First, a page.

How to Graph Stock Price Vs. Time

by Dennis Hartman

    Stock graphs are a useful tool when making decisions about an investment, including when, where and how much money to invest. Most stock graphs are designed to show changes in price, which fluctuate often, over time, which moves forward at a consistent rate. With a pencil and paper, or a simple computer program, you can produce your own graphs to show stock price vs. time.

    A typical stock graph measures two things: time and price. To set up a graph, label the x-axis, or horizontal axis, time. Label the vertical, or y-axis, price. This ensures that as your line graph moves from left to right, it will represent rises (by moving up) and falls (by moving down) in the price of the stock over time. Prepare a separate graph for each stock you plan to examine in this way, since plotting two stocks on the same graph can quickly become confusing if the lines cross or merge at any point.

    With your basic graph ready, you will need to select an appropriate scale for time and an appropriate scale for price. If the stock you're examining has a relatively high price, it may not make sense to start with a value of zero at the bottom of the chart. A price below the lowest price you plan to include on the graph, and a price just above the highest recent price, should serve as a guide for your scale. Mark these locations on the y-axis, then add markers and labels for values between them. For example, if the stock you're looking into has ranged from a value of $15 to a value of $75 in the past year, you can use a price scale with $10 at the bottom, $100 at the top and $10 increments marked and labeled between them.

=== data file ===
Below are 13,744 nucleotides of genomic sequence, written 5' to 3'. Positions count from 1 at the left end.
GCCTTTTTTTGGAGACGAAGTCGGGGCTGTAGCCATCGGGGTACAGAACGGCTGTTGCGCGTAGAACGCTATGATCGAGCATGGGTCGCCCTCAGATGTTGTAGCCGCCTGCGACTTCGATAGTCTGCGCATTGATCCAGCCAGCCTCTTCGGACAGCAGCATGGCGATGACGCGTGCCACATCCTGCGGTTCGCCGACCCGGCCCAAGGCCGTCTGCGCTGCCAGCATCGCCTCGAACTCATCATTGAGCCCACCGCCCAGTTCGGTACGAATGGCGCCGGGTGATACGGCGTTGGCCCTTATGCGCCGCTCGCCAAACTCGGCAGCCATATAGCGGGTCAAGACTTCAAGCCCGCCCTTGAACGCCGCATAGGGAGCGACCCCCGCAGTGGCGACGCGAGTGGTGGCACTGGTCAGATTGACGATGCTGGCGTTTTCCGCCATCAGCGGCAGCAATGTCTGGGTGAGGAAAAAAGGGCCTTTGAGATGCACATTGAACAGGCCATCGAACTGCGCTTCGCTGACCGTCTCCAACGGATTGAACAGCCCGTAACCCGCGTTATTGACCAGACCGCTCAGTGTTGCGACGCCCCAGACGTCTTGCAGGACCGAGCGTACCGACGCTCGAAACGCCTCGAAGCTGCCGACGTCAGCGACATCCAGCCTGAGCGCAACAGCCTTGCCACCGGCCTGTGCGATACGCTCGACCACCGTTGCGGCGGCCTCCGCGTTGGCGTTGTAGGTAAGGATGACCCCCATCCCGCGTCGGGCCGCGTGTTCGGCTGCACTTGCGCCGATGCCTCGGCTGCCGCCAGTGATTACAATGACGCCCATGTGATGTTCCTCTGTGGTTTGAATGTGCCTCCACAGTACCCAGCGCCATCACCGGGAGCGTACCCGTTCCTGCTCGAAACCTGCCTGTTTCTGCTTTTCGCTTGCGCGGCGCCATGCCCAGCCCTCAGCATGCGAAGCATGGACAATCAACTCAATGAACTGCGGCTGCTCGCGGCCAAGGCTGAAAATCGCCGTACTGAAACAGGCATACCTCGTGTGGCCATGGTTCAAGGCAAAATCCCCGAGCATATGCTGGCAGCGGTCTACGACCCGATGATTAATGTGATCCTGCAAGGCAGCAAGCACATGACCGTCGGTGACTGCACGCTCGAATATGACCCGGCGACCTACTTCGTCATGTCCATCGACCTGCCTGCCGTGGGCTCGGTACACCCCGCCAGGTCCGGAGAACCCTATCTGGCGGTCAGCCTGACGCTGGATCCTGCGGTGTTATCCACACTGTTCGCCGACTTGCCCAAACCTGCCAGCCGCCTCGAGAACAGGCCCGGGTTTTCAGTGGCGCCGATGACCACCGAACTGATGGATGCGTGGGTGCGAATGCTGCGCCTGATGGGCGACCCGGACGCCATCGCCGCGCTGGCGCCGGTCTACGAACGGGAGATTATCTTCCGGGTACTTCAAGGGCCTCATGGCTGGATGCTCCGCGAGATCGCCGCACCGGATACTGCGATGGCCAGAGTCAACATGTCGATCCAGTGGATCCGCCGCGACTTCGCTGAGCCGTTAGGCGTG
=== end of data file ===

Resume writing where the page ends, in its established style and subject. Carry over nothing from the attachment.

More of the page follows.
To select a time scale, decide how far back you want to look when examining a stock's historical price. You may choose to go back one year, six months or one month for an even more recent view of its changing price. Label the point where the x- and y-axes meet with the starting date. Label the rightmost point on the horizontal axis with the most recent date for which you have data. Label dates between these two extremes, using the same method as with the price scale.

    Use whatever data you have on the stock's price to plot points on your graph. Each point needs to correspond to the exact price on a specific date. Stock quotes usually reflect the price at the end of trading on the date listed. Plot as many points as you have data for and can fit on your graph. Complete the graph by connecting the dots with thin lines, from left to right. The resulting line graph will show increases and decreases in the price of the stock over the time you measured. Steep lines indicate rapid price changes, while more gradual slopes show slower price change.

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    About the Author

    Dennis Hartman is a freelance writer living in California. His work covers a wide variety of topics and has been published nationally in print as well as online. Hartman holds a Bachelor of Fine Arts from Syracuse University and a Master of Arts from the State University of New York at Buffalo.

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